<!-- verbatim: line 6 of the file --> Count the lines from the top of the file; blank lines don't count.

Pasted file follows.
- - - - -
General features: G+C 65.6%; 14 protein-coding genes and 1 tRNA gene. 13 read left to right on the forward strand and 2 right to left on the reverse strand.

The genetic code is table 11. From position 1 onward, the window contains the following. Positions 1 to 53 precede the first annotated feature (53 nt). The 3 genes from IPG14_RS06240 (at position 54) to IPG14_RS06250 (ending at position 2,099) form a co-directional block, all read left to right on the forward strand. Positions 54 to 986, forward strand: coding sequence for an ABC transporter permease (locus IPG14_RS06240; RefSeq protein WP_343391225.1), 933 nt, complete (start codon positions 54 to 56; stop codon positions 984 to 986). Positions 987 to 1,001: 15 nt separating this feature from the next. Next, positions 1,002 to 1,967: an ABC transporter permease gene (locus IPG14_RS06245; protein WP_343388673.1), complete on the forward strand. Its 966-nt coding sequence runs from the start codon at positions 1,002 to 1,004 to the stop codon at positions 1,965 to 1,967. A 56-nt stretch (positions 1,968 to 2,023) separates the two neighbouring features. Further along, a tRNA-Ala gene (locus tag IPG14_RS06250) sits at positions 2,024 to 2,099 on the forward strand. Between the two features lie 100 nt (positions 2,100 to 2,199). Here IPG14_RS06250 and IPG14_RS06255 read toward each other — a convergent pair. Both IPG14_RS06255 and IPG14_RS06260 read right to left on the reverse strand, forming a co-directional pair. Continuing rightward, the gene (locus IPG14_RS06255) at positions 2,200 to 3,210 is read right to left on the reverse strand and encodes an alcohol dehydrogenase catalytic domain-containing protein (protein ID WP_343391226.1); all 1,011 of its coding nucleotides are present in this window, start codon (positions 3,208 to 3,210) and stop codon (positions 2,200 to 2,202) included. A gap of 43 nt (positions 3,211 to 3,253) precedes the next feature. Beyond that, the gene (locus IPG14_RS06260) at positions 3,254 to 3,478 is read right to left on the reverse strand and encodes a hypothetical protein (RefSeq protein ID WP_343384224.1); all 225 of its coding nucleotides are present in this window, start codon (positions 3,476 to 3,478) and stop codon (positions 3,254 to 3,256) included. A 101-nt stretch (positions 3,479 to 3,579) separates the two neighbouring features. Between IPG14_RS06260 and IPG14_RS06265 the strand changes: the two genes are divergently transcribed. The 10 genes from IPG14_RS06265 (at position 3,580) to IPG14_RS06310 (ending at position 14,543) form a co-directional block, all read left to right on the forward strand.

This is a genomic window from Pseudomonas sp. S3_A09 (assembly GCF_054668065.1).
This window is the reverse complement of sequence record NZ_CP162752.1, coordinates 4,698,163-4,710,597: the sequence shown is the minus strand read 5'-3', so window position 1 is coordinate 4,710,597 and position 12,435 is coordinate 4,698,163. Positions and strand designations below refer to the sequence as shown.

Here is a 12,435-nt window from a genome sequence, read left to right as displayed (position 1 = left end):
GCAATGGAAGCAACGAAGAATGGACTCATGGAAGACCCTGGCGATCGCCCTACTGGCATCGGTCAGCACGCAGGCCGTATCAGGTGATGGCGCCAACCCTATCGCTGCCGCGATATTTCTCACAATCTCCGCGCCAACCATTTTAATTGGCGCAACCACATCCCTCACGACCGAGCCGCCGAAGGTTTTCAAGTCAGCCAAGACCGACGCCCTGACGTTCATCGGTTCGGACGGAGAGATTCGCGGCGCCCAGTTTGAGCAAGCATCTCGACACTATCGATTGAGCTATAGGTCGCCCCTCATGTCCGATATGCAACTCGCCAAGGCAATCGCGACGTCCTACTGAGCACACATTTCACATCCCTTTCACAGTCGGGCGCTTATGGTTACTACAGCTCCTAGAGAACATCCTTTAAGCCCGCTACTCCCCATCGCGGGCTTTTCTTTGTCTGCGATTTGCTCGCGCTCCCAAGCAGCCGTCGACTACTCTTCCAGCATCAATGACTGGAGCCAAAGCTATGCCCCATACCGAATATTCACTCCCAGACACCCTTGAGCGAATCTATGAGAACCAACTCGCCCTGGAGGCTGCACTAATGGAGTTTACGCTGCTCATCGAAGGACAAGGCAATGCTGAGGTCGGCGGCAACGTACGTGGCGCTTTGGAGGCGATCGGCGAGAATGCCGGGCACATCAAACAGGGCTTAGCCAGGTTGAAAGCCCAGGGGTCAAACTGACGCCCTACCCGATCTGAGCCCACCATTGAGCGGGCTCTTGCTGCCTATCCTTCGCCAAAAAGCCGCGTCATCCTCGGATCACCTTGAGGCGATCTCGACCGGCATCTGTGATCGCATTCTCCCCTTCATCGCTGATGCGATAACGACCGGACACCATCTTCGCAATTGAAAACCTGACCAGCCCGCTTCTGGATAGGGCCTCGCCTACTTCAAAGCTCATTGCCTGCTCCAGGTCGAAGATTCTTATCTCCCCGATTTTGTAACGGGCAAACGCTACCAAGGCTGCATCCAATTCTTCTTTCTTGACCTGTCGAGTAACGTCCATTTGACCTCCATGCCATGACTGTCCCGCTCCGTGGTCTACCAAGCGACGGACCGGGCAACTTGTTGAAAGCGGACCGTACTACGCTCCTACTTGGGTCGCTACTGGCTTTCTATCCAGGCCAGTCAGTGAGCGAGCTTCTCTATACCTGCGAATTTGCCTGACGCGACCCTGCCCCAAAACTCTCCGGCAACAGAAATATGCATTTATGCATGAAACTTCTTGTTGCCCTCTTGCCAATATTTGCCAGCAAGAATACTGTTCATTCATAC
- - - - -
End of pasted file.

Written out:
GCAATGGAAGCAACGAAGAATGGACTCATGGAAGACCCTGGCGATCGCCCTACTGGCATCGGTCAGCACGCAGGCCGTATCAGGTGATGGCGCCAACCCTATCGCTGCCGCGATATTTCTCACAATCTCCGCGCCAACCATTTTAATTGGCGCAACCACATCCCTCACGACCGAGCCGCCGAAGGTTTTCAAGTCAGCCAAGACCGACGCCCTGACGTTCATCGGTTCGGACGGAGAGATTCGCGGCGCCCAGTTTGAGCAAGCATCTCGACACTATCGATTGAGCTATAGGTCGCCCCTCATGTCCGATATGCAACTCGCCAAGGCAATCGCGACGTCCTACTGAGCACACATTTCACATCCCTTTCACAGTCGGGCGCTTATGGTTACTACAGCTCCTAGAGAACATCCTTTAAGCCCGCTACTCCCCATCGCGGGCTTTTCTTTGTCTGCGATTTGCTCGCGCTCCCAAGCAGCCGTCGACTACTCTTCCAGCATCAATGACTGGAGCCAAAGCTATGCCCCATACCGAATATTCACTCCCAGACACCCTTGAGCGAATCTATGAGAACCAACTCGCCCTGGAGGCTGCACTAATGGAGTTTACGCTGCTCATCGAAGGACAAGGCAATGCTGAGGTCGGCGGCAACGTACGTGGCGCTTTGGAGGCGATCGGCGAGAATGCCGGGCACATCAAACAGGGCTTAGCCAGGTTGAAAGCCCAGGGGTCAAACTGACGCCCTACCCGATCTGAGCCCACCATTGAGCGGGCTCTTGCTGCCTATCCTTCGCCAAAAAGCCGCGTCATCCTCGGATCACCTTGAGGCGATCTCGACCGGCATCTGTGATCGCATTCTCCCCTTCATCGCTGATGCGATAACGACCGGACACCATCTTCGCAATTGAAAACCTGACCAGCCCGCTTCTGGATAGGGCCTCGCCTACTTCAAAGCTCATTGCCTGCTCCAGGTCGAAGATTCTTATCTCCCCGATTTTGTAACGGGCAAACGCTACCAAGGCTGCATCCAATTCTTCTTTCTTGACCTGTCGAGTAACGTCCATTTGACCTCCATGCCATGACTGTCCCGCTCCGTGGTCTACCAAGCGACGGACCGGGCAACTTGTTGAAAGCGGACCGTACTACGCTCCTACTTGGGTCGCTACTGGCTTTCTATCCAGGCCAGTCAGTGAGCGAGCTTCTCTATACCTGCGAATTTGCCTGACGCGACCCTGCCCCAAAACTCTCCGGCAACAGAAATATGCATTTATGCATGAAACTTCTTGTTGCCCTCTTGCCAATATTTGCCAGCAAGAATACTGTTCATTCATAC